Currently, I am working on a series called “Long Shot.” After seeing a YouTube video from Chris Gore, where he was trying to inspire people to go out and make their movies, I read several comments in his video. Almost all of them were making excuses about money, time, effort, you name it — all excuses as to why they weren’t making their movie. So, as a veteran of making movies with no budgets, some as low as $65, I decided to make a documentary series following us in making a movie. It will teach scriptwriting, how to cast, how to find locations, shoot, and edit — the whole process from top to bottom, all with a budget of only $1,000. Now, we are in production of our 4th Serial Rabbit Movie, “Serial Rabbit 7,” shooting behind-the-scenes footage and interviews that we hope will not only teach but inspire people to go and make their own movie, even if they have no money.
Which aspect of your work makes you most proud? Can you explain or give a story?
Short answer to this one. Having made so many movies with so little money, every time I would get home, sweaty, in pain and agony, with my feet and back killing me, it was a badge of pride that I had busted my butt, worked hard, and accomplished something. The cast and crew and I made every movie with our blood, sweat, and tears. We had to, as we never had any money. Each and every one of those no-budget films taught us something. So when we were finally able to start putting some money into them, we knew what we were doing, and we had the experience to do some pretty great stuff!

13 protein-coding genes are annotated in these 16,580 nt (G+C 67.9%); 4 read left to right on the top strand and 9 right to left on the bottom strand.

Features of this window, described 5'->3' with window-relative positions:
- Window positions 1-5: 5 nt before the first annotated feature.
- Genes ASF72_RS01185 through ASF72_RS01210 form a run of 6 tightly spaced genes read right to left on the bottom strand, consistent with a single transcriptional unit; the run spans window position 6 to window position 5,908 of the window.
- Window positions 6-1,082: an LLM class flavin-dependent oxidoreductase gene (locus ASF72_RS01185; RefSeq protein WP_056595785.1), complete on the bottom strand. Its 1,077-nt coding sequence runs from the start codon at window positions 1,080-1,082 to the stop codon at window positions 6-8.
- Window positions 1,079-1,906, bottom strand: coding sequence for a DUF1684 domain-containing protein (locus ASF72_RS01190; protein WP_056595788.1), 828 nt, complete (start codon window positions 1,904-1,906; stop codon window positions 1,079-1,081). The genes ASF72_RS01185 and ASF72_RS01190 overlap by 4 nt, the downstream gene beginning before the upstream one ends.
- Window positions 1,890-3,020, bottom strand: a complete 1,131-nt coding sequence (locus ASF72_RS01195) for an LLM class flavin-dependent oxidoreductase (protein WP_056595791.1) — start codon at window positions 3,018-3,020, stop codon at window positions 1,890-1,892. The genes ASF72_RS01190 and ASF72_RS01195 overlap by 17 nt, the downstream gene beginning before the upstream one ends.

Ok super. Here is the main question of our interview. What are your “5 things I wish someone told me when I first started” and why.
Well, the first would be not to plug actors into the wall. Self-explanatory on that one.
Second, everything is going to be all right. Don’t panic. The human mind is an amazing thing. Let us do our thing as humans, and we’re going to solve problems. A friend of mine says humans are going to human. Yes, that means we’re going to create problems to survive, but we’re also going to figure out a way to solve those problems. That’s why the most important type of diversity is diversity of thought. I don’t care about the color of your skin or your socio-economic status. I care about how you think and if you have good ideas and can help contribute to the human race.
Third, don’t take a net profit-sharing deal. Always ask for gross. And make sure you get a minimum guarantee. I’ve been involved in a lot of distribution contracts. Most of them promise to pay once it starts making money, but they always manage to find new expenses. Sometimes they won’t even release your movie. One of my films from 2010 still hasn’t seen the light of day because of a distributor shelving it. U.S. rights won’t revert back to me until 2025. So always hire an attorney to look over contracts.